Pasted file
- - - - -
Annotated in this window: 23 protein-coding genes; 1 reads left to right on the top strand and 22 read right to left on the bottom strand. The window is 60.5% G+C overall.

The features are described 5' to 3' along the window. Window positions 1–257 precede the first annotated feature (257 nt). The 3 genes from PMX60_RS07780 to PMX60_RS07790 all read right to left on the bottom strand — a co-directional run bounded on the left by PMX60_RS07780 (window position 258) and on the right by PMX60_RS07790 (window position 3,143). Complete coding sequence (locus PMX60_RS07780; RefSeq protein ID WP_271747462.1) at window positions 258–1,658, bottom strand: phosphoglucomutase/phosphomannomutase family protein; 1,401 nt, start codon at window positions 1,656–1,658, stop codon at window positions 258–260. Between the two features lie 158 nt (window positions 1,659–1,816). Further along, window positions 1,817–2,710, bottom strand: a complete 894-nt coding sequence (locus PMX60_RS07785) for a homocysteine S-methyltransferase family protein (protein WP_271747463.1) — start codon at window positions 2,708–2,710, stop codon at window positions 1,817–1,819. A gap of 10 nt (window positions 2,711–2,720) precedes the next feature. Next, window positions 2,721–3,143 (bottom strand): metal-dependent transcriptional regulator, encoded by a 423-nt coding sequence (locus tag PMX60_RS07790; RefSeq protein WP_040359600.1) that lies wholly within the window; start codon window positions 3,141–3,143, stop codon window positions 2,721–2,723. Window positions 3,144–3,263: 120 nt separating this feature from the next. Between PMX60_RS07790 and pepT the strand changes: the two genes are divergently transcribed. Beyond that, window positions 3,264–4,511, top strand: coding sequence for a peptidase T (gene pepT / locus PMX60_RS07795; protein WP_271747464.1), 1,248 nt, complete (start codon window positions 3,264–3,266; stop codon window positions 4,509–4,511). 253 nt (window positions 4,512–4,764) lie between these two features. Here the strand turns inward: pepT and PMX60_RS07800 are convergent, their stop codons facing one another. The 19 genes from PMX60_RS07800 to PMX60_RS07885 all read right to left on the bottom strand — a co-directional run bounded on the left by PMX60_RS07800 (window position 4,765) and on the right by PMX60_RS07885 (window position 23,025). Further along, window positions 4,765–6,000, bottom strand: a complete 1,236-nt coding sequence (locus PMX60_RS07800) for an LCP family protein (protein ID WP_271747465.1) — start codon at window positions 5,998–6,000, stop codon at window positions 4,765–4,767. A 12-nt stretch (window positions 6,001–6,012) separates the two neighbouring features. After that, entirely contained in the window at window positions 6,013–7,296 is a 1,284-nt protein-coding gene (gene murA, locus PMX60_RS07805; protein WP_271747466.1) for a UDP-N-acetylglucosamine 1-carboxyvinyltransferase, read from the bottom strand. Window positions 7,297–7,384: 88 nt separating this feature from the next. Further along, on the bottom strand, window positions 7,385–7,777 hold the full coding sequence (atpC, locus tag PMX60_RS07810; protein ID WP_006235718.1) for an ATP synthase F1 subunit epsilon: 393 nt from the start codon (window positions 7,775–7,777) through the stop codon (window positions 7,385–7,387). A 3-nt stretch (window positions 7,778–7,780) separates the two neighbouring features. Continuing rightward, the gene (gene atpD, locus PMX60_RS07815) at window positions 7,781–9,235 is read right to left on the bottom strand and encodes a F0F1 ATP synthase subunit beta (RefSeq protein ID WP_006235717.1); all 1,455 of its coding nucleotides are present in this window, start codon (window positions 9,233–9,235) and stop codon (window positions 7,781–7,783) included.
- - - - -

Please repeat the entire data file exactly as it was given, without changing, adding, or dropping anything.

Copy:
Annotated in this window: 23 protein-coding genes; 1 reads left to right on the top strand and 22 read right to left on the bottom strand. The window is 60.5% G+C overall.

The features are described 5' to 3' along the window. Window positions 1–257 precede the first annotated feature (257 nt). The 3 genes from PMX60_RS07780 to PMX60_RS07790 all read right to left on the bottom strand — a co-directional run bounded on the left by PMX60_RS07780 (window position 258) and on the right by PMX60_RS07790 (window position 3,143). Complete coding sequence (locus PMX60_RS07780; RefSeq protein ID WP_271747462.1) at window positions 258–1,658, bottom strand: phosphoglucomutase/phosphomannomutase family protein; 1,401 nt, start codon at window positions 1,656–1,658, stop codon at window positions 258–260. Between the two features lie 158 nt (window positions 1,659–1,816). Further along, window positions 1,817–2,710, bottom strand: a complete 894-nt coding sequence (locus PMX60_RS07785) for a homocysteine S-methyltransferase family protein (protein WP_271747463.1) — start codon at window positions 2,708–2,710, stop codon at window positions 1,817–1,819. A gap of 10 nt (window positions 2,711–2,720) precedes the next feature. Next, window positions 2,721–3,143 (bottom strand): metal-dependent transcriptional regulator, encoded by a 423-nt coding sequence (locus tag PMX60_RS07790; RefSeq protein WP_040359600.1) that lies wholly within the window; start codon window positions 3,141–3,143, stop codon window positions 2,721–2,723. Window positions 3,144–3,263: 120 nt separating this feature from the next. Between PMX60_RS07790 and pepT the strand changes: the two genes are divergently transcribed. Beyond that, window positions 3,264–4,511, top strand: coding sequence for a peptidase T (gene pepT / locus PMX60_RS07795; protein WP_271747464.1), 1,248 nt, complete (start codon window positions 3,264–3,266; stop codon window positions 4,509–4,511). 253 nt (window positions 4,512–4,764) lie between these two features. Here the strand turns inward: pepT and PMX60_RS07800 are convergent, their stop codons facing one another. The 19 genes from PMX60_RS07800 to PMX60_RS07885 all read right to left on the bottom strand — a co-directional run bounded on the left by PMX60_RS07800 (window position 4,765) and on the right by PMX60_RS07885 (window position 23,025). Further along, window positions 4,765–6,000, bottom strand: a complete 1,236-nt coding sequence (locus PMX60_RS07800) for an LCP family protein (protein ID WP_271747465.1) — start codon at window positions 5,998–6,000, stop codon at window positions 4,765–4,767. A 12-nt stretch (window positions 6,001–6,012) separates the two neighbouring features. After that, entirely contained in the window at window positions 6,013–7,296 is a 1,284-nt protein-coding gene (gene murA, locus PMX60_RS07805; protein WP_271747466.1) for a UDP-N-acetylglucosamine 1-carboxyvinyltransferase, read from the bottom strand. Window positions 7,297–7,384: 88 nt separating this feature from the next. Further along, on the bottom strand, window positions 7,385–7,777 hold the full coding sequence (atpC, locus tag PMX60_RS07810; protein ID WP_006235718.1) for an ATP synthase F1 subunit epsilon: 393 nt from the start codon (window positions 7,775–7,777) through the stop codon (window positions 7,385–7,387). A 3-nt stretch (window positions 7,778–7,780) separates the two neighbouring features. Continuing rightward, the gene (gene atpD, locus PMX60_RS07815) at window positions 7,781–9,235 is read right to left on the bottom strand and encodes a F0F1 ATP synthase subunit beta (RefSeq protein ID WP_006235717.1); all 1,455 of its coding nucleotides are present in this window, start codon (window positions 9,233–9,235) and stop codon (window positions 7,781–7,783) included.